Close to 20 years ago (the story is no longer online, so you’ll have to take my word for it) I wrote about Lee Lynd, a professor at Dartmouth who was one of the leading lights in the push to create cellulosic biofuels – that is, biofuel made from the woody and stemmy parts of plants rather than the parts where Nature had already done the hard job of creating sugars, such as corn kernels. Because there’s a lot more cellulose than sugar in most plants, this remains a very desirable goal for replacing petroleum-based liquid fuels.
Lynd told me that it’s hard to break down cellulose, which has evolved for billions of years to be tough and durable, but he was optimistic that some combination of enzymes or heat and pressure or chemical treatment or all of the above would do the trick, and do it in the not too distant future. I had visions of Northern New England becoming the Saudi Arabia of liquid fuel made from all those trees.
Decades later, as Lynn says in a big piece in Nature Biotechnology, “by any measure, the biofuels landscape today is a pale shadow of what was imagined a decade ago. … The amount of global cellulosic ethanol capacity retired last year exceeded the amount added.” (The article has been reprinted in large part by the Thayer School of Engineering at Dartmouth – read it here).
The obstacles, Lynd writes, were partly economic (the fall in oil prices), partly lack of support for the development of renewables (no cost of carbon), partly the fact that biofuel require growing something and thus run into land use and food concern issues, and partly irrational exuberance of the sort I demonstrated:
Amidst frequent claims that economically viable technology was in hand and investment was needed only in scale-up and commercialization, investment in new, potentially low-cost processing paradigms was generally modest. As a result, technological advancement was slower than it might have been, and policies were designed assuming that deployment, rather than technology, was the limiting factor. The impacts of a tendency to try to vault 100-foot cliffs with 10-foot poles were compounded by the very large size of investments of $250–$500 million and relatively long duration of the design-build-operate-learn cycle in the cellulosic biofuels field. In sharp contrast, other renewable energy technologies proceeded in a stepwise fashion, recognized the need for technological advancement and invested accordingly, and benefited from projects with lower costs and more rapid learning cycles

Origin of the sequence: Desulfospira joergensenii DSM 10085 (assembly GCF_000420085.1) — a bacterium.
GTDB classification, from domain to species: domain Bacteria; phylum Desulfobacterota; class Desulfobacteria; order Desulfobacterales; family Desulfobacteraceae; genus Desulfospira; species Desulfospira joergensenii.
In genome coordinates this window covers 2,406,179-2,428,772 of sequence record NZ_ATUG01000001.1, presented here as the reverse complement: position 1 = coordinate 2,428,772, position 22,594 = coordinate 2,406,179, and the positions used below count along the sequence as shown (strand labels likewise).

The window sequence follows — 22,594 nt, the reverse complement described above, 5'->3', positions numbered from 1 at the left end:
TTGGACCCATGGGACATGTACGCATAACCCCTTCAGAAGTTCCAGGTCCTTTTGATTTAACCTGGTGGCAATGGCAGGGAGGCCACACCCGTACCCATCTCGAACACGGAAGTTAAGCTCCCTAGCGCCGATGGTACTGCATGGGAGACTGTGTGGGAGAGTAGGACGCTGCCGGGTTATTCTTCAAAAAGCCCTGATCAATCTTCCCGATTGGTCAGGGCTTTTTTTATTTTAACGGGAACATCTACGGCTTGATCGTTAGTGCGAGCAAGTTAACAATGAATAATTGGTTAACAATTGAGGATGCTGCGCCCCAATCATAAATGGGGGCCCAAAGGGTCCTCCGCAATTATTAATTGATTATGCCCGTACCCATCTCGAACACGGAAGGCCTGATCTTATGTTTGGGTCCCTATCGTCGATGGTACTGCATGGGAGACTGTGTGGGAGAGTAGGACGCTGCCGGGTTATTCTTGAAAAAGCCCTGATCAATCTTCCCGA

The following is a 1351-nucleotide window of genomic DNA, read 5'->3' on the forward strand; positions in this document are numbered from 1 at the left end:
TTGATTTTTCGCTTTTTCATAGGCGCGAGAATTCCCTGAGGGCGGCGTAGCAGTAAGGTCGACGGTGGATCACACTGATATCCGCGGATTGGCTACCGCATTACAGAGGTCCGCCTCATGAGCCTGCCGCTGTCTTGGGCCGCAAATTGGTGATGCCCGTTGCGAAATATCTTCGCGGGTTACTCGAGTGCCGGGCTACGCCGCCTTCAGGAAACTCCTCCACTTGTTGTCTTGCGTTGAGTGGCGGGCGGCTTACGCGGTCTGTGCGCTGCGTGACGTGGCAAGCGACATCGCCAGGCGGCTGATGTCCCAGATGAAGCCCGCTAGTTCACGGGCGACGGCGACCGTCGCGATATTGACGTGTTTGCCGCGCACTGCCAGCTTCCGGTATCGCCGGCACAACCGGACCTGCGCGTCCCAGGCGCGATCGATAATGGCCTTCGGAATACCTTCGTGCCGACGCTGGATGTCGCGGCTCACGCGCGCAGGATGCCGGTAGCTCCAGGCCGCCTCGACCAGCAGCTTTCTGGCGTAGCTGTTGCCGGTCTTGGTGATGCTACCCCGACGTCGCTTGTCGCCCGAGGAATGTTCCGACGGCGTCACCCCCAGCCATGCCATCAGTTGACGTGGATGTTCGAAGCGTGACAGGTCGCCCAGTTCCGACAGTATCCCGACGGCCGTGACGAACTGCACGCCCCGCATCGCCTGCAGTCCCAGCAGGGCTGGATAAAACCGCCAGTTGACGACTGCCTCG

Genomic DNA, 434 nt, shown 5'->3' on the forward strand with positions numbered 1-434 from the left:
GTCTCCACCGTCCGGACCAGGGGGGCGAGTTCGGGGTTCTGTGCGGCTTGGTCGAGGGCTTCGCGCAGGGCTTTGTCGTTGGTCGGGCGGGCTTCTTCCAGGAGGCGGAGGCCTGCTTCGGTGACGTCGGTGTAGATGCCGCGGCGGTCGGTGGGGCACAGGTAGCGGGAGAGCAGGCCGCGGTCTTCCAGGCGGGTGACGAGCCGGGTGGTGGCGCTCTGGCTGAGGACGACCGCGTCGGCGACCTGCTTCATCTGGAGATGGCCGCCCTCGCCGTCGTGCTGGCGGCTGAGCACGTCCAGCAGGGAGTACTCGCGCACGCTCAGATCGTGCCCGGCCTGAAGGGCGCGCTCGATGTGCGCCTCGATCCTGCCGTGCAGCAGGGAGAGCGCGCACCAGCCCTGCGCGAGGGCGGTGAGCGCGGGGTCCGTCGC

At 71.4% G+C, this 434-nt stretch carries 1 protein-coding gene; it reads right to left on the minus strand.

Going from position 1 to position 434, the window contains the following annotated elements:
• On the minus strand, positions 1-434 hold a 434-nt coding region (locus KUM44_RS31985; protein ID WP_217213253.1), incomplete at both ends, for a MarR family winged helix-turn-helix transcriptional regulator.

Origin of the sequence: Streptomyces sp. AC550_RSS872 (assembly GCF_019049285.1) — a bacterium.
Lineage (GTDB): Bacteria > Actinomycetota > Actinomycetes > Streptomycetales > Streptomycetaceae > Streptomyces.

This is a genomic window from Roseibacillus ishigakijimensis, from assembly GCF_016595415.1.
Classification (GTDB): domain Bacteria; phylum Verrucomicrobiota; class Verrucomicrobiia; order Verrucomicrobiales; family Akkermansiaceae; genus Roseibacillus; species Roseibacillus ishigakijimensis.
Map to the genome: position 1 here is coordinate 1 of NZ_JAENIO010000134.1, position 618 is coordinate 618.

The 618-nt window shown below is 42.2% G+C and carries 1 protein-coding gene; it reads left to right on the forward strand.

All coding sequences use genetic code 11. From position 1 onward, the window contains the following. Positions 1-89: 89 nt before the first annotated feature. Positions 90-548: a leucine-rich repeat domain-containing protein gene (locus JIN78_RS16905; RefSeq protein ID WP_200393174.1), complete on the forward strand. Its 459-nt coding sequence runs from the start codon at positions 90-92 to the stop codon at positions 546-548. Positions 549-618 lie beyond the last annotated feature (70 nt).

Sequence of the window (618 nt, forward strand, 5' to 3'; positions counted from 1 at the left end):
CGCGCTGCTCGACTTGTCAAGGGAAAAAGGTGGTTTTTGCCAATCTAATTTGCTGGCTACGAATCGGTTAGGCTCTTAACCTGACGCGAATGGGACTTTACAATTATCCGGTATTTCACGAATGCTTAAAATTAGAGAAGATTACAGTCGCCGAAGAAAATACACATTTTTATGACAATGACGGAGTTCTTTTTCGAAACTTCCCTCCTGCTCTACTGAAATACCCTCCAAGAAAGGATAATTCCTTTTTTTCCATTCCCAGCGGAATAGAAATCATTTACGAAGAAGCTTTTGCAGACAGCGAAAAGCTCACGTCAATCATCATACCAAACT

All is not lost, he says, but it won’t be easy.
With swings from irrational exuberance to dismissal behind us, it is time to see cellulosic biofuels as they are. They remain an important and likely necessary component of climate change mitigation strategies, but face substantial technological challenges to achieve financial viability. They require learning by doing to maximize favorable social and environmental outcomes and to enhance competitiveness with incumbent fossil fuels, which have benefited from a century of investment and development.
So even if we won’t become the Saudi Arabia of fuel from trees, maybe we’ll be part of the climate solution.
(A personal note: When I went to interview Lynd years ago we realized we had gone to the same college – in turns out I had typed his senior thesis in those pre-word-processing days when I used my 80 words-per-minute typewriter skills to make a few bucks.)